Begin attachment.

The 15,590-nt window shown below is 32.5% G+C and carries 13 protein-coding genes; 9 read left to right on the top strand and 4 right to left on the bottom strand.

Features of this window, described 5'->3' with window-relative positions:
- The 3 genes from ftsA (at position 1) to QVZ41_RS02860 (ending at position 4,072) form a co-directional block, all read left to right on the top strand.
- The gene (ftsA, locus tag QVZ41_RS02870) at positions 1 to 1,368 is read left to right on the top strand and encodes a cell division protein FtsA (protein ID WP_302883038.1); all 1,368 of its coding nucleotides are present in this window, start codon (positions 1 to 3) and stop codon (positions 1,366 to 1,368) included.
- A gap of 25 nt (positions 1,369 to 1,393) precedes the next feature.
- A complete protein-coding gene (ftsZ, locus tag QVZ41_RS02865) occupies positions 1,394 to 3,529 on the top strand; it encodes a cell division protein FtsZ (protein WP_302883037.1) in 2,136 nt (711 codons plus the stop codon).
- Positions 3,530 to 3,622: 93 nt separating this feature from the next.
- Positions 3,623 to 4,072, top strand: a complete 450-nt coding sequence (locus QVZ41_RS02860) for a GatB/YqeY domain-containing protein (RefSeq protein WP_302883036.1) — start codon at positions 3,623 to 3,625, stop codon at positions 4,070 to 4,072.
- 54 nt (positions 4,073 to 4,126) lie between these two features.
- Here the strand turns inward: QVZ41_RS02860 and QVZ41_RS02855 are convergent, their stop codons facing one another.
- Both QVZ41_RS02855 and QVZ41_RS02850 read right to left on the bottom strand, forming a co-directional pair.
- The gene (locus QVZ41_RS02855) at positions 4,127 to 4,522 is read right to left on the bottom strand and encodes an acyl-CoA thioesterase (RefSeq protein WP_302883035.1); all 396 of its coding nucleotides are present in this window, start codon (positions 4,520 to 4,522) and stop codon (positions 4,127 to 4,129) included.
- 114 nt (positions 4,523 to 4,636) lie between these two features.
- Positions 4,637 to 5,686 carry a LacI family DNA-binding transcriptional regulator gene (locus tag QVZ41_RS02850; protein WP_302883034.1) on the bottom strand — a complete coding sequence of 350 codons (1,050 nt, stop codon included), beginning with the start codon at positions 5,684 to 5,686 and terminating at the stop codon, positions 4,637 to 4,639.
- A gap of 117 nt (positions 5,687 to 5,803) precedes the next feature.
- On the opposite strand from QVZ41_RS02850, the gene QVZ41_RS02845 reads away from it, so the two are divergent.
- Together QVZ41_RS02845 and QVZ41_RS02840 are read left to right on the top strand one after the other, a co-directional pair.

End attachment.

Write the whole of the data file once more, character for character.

The 15,590-nt window shown below is 32.5% G+C and carries 13 protein-coding genes; 9 read left to right on the top strand and 4 right to left on the bottom strand.

Features of this window, described 5'->3' with window-relative positions:
- The 3 genes from ftsA (at position 1) to QVZ41_RS02860 (ending at position 4,072) form a co-directional block, all read left to right on the top strand.
- The gene (ftsA, locus tag QVZ41_RS02870) at positions 1 to 1,368 is read left to right on the top strand and encodes a cell division protein FtsA (protein ID WP_302883038.1); all 1,368 of its coding nucleotides are present in this window, start codon (positions 1 to 3) and stop codon (positions 1,366 to 1,368) included.
- A gap of 25 nt (positions 1,369 to 1,393) precedes the next feature.
- A complete protein-coding gene (ftsZ, locus tag QVZ41_RS02865) occupies positions 1,394 to 3,529 on the top strand; it encodes a cell division protein FtsZ (protein WP_302883037.1) in 2,136 nt (711 codons plus the stop codon).
- Positions 3,530 to 3,622: 93 nt separating this feature from the next.
- Positions 3,623 to 4,072, top strand: a complete 450-nt coding sequence (locus QVZ41_RS02860) for a GatB/YqeY domain-containing protein (RefSeq protein WP_302883036.1) — start codon at positions 3,623 to 3,625, stop codon at positions 4,070 to 4,072.
- 54 nt (positions 4,073 to 4,126) lie between these two features.
- Here the strand turns inward: QVZ41_RS02860 and QVZ41_RS02855 are convergent, their stop codons facing one another.
- Both QVZ41_RS02855 and QVZ41_RS02850 read right to left on the bottom strand, forming a co-directional pair.
- The gene (locus QVZ41_RS02855) at positions 4,127 to 4,522 is read right to left on the bottom strand and encodes an acyl-CoA thioesterase (RefSeq protein WP_302883035.1); all 396 of its coding nucleotides are present in this window, start codon (positions 4,520 to 4,522) and stop codon (positions 4,127 to 4,129) included.
- 114 nt (positions 4,523 to 4,636) lie between these two features.
- Positions 4,637 to 5,686 carry a LacI family DNA-binding transcriptional regulator gene (locus tag QVZ41_RS02850; protein WP_302883034.1) on the bottom strand — a complete coding sequence of 350 codons (1,050 nt, stop codon included), beginning with the start codon at positions 5,684 to 5,686 and terminating at the stop codon, positions 4,637 to 4,639.
- A gap of 117 nt (positions 5,687 to 5,803) precedes the next feature.
- On the opposite strand from QVZ41_RS02850, the gene QVZ41_RS02845 reads away from it, so the two are divergent.
- Together QVZ41_RS02845 and QVZ41_RS02840 are read left to right on the top strand one after the other, a co-directional pair.